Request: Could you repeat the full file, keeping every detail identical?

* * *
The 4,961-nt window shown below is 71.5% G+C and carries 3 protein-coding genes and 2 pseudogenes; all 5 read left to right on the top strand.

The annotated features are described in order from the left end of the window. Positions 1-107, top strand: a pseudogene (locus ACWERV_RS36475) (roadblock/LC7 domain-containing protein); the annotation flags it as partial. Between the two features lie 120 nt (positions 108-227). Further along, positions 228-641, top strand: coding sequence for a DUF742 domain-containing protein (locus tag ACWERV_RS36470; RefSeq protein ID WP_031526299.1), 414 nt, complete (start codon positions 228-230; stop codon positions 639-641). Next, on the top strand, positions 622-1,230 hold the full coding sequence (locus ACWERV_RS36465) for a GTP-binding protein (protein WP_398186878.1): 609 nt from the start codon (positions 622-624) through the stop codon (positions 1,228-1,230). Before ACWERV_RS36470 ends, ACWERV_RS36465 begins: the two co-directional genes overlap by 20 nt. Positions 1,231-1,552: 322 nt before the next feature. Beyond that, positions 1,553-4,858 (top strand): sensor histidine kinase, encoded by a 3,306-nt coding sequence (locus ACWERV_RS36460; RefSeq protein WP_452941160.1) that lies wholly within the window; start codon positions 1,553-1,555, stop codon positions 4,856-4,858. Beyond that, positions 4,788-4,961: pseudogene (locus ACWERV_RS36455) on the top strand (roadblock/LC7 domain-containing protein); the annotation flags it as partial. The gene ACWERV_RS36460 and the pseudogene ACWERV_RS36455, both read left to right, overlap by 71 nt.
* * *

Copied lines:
The 4,961-nt window shown below is 71.5% G+C and carries 3 protein-coding genes and 2 pseudogenes; all 5 read left to right on the top strand.

The annotated features are described in order from the left end of the window. Positions 1-107, top strand: a pseudogene (locus ACWERV_RS36475) (roadblock/LC7 domain-containing protein); the annotation flags it as partial. Between the two features lie 120 nt (positions 108-227). Further along, positions 228-641, top strand: coding sequence for a DUF742 domain-containing protein (locus tag ACWERV_RS36470; RefSeq protein ID WP_031526299.1), 414 nt, complete (start codon positions 228-230; stop codon positions 639-641). Next, on the top strand, positions 622-1,230 hold the full coding sequence (locus ACWERV_RS36465) for a GTP-binding protein (protein WP_398186878.1): 609 nt from the start codon (positions 622-624) through the stop codon (positions 1,228-1,230). Before ACWERV_RS36470 ends, ACWERV_RS36465 begins: the two co-directional genes overlap by 20 nt. Positions 1,231-1,552: 322 nt before the next feature. Beyond that, positions 1,553-4,858 (top strand): sensor histidine kinase, encoded by a 3,306-nt coding sequence (locus ACWERV_RS36460; RefSeq protein WP_452941160.1) that lies wholly within the window; start codon positions 1,553-1,555, stop codon positions 4,856-4,858. Beyond that, positions 4,788-4,961: pseudogene (locus ACWERV_RS36455) on the top strand (roadblock/LC7 domain-containing protein); the annotation flags it as partial. The gene ACWERV_RS36460 and the pseudogene ACWERV_RS36455, both read left to right, overlap by 71 nt.